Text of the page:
Do a search for Gordon Jennings two stroke tuning . It can be found in .pdf on several well known torrent sites . The short version is you will gain more from addition of a well designed exhaust than you will from any other single modification but as Jennings says that is just the tip of the 'berg . This all has to looked at and done as a system . Although compression is part of it squish area and angle , distance between the piston and head , percentage or ratio of oil to fuel and carb tuning , gearing for expected use all impact the performance of a 2 smoker . Do take the time to read Jennings and don't take any hurried short cuts . You'll find it a great and easy to understand read from one of the masters .
Thank you for the help. I found and read the book online. You were right. It is a nice informative file. I think that I have decided to leave the compression alone. I still want a reliable bike when I get done. The cylinder and piston were trashed when my son not keep an eye on the 2-stroke oil. I discovered today that the cylinder will need a sleeve instead of boring. It's too expensive. I am now in the market for a used one.
Nice thing about sleeving a chrome bore is having up to 4 bores after that and if you ever have to replace the sleeve the bore for the sleeve is already done . Also the Iron liner is much more tolerant of user indiscretions like lack of oil and other seizures . In minor cases all you have to do is clean the aluminum off the cylinder and replace the piston . Phosphoric acid is your friend here .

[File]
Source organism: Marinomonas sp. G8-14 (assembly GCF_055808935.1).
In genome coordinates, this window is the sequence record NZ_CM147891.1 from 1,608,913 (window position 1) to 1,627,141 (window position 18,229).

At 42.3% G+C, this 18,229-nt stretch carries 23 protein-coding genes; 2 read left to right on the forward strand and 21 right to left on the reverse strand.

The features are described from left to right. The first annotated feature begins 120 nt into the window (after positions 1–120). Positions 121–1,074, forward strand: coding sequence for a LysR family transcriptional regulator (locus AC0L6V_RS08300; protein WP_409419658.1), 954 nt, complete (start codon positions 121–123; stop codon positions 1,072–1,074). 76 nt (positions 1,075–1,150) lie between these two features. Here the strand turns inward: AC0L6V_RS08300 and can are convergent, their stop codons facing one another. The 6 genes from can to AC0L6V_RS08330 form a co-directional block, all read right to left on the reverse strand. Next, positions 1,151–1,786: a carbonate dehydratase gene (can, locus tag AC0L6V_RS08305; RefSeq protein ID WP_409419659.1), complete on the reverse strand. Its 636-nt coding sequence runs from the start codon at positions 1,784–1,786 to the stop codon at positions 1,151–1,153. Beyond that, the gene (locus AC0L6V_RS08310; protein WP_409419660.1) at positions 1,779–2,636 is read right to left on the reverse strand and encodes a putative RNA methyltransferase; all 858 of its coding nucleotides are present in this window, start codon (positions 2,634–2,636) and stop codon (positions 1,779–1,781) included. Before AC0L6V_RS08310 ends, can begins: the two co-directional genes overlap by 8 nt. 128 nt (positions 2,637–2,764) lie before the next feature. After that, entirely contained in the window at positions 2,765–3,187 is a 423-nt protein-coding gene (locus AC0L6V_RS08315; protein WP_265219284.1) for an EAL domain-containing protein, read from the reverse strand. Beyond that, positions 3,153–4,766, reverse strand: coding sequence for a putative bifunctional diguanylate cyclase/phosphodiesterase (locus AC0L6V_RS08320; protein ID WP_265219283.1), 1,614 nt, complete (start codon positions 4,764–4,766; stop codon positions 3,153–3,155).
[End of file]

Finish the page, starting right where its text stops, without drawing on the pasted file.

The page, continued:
Another thing to consider is using either two or a single thicker base gasket, and a thin aluminum head gasket rather than the stock brass head gasket.
This has the advantage of slightly increasing the port timing without raising the compression ratio. This, along with the afore mentioned exhaust (which I agree is the #1 by far, BUT impossible to find a off the shelf item for the KE100) tends to wake these bikes up a bit.
If you look towards the factory hot rod rotary disc engines, you can see how Kawi modified the inlets discs along with fitting bigger carbs on some of there early 70's racers. Much can be done, but at this late stage it is just plain expensive to recreate something which passed from favor 35+ years ago. Still fun to think about though.
I currently have two KE100's - a 89 and a 94, and for my uses, I keep the engine stock, but I do change the gearing to suit the needs - I use the stock gearing for the street, and drop one tooth on the front sproket for the dirt (no need to change the chain) I have tried two teeth less on the front sproket, it would only be good for the really tight trails as it tends to really limit the top end.
These bikes could have really used the six speed from the KE125, but I do understand why, at the price point they sold at that they only have 5 gears.
Still, it is fun to hunked down on the fuel tank and with my feet on the rear pegs I can get about 57 or so tucked in as tight as possible, on the freeway... fast enough to be legal in the 60 mph roads in my part of the country...
$268 is the cheapest I've found for the sleeve and all of the machining work. That does not include piston, rings, and gaskets. That is a little bit more than what I wanted to spend. I think I will sit back and try to find a good used one. Thanks for all of the replies.
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